CUs Tell of Surviving Tornado Havoc
Alabama credit union leaders are recalling both harrowing and tragic tales of their employees surviving last week's devastating tornadoes, including one staffer emerging unscathed after her home disintegrated around her.
“We are so fortunate that she’s OK,” said David Eubanks, president/CEO of the $240 million Community CU of Gadsden, which also saw its 2,400-square-foot, seven-employee Rainsville branch demolished in the storm.
The Gadsden CU said it was preparing Tuesday to install at the site a mobile branch trailer donated by Pen Air FCU of Pensacola, Fla. under an arrangement with the League of Southeastern Credit Unions.
“I’d also like to thank EPL for really helping us out and I also have to mention Monte Hill at Family First Savings,” Eubanks said of help from the Birmingham-based core processor and the CEO of a Gadsden competitor.
Credit unions across the northern part of the hard-hit state were still struggling with power issues as some CUs were finding normal electricity again after operating on generators since the ferocious storms swept through last Wednesday, killing hundreds of people across the South.
The hardest-hit CU in Tuscaloosa, the $33 million DCH CU, with a hospital employee member base, re-opened on generator power for the first time at noon Monday after being closed last Thursday and Friday.
“Two DCH employees lost everything they had in the tornado,” said Michael Bridges, vice president of the league. He was joined by Patrick La Pine, its president/CEO, as they met with DCH employees Monday to assess recovery efforts.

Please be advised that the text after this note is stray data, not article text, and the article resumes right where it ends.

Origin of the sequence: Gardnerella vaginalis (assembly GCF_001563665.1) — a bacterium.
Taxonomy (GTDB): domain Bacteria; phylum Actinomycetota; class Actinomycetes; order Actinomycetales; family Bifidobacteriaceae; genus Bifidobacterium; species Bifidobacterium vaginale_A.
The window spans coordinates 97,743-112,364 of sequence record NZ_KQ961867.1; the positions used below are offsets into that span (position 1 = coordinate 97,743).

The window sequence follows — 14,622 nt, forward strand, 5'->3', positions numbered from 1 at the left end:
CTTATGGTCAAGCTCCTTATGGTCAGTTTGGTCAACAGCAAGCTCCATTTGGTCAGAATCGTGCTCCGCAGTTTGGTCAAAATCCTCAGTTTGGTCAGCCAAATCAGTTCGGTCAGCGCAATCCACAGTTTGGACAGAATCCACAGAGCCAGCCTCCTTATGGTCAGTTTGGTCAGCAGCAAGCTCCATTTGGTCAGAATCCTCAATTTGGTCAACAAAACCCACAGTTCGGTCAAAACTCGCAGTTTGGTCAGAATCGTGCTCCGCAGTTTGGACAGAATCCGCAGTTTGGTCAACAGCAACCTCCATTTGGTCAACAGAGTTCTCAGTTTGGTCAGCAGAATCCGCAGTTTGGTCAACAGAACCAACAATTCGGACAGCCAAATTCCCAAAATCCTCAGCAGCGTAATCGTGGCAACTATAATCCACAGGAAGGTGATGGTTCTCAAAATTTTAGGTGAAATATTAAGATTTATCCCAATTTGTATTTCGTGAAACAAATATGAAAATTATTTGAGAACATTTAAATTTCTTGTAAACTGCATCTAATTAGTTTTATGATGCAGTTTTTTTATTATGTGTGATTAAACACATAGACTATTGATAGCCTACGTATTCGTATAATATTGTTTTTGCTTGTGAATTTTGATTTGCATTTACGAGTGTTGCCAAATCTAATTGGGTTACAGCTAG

Using shared branching and a mobile center in the hospital cafeteria, DCH said it has now extended $125,000 in $500 emergency loans. Similar emergency programs were being set up by other Alabama CUs, a number of which reported their employees suffered loss of loved ones and property.
In Pennington, an employee of NAHEOLA CU lost his home “and both cars,” said the league. “To see the destruction first hand in Tuscaloosa is truly humbling,” said Bridges. “One neighborhood had cars from a local dealership in their area and the dealership was more than a half mile away. Some credit unions were right in the path of the tornado before it slightly turned and spared the credit union. You can stand in Alabama One CU and look across the street and see houses destroyed, while the credit union has minor water damage.”
Bridges said he found the staff of the impacted CUs “truly amazing” as he also heard “the very difficult stories employees and members who have lost loved ones.”
The National Credit Union Foundation in Madison, Wis., said in two days it has already collected $15,000 from the national CU community through its online disaster relief program, CUAid, assist credit union employees affected by the tornados.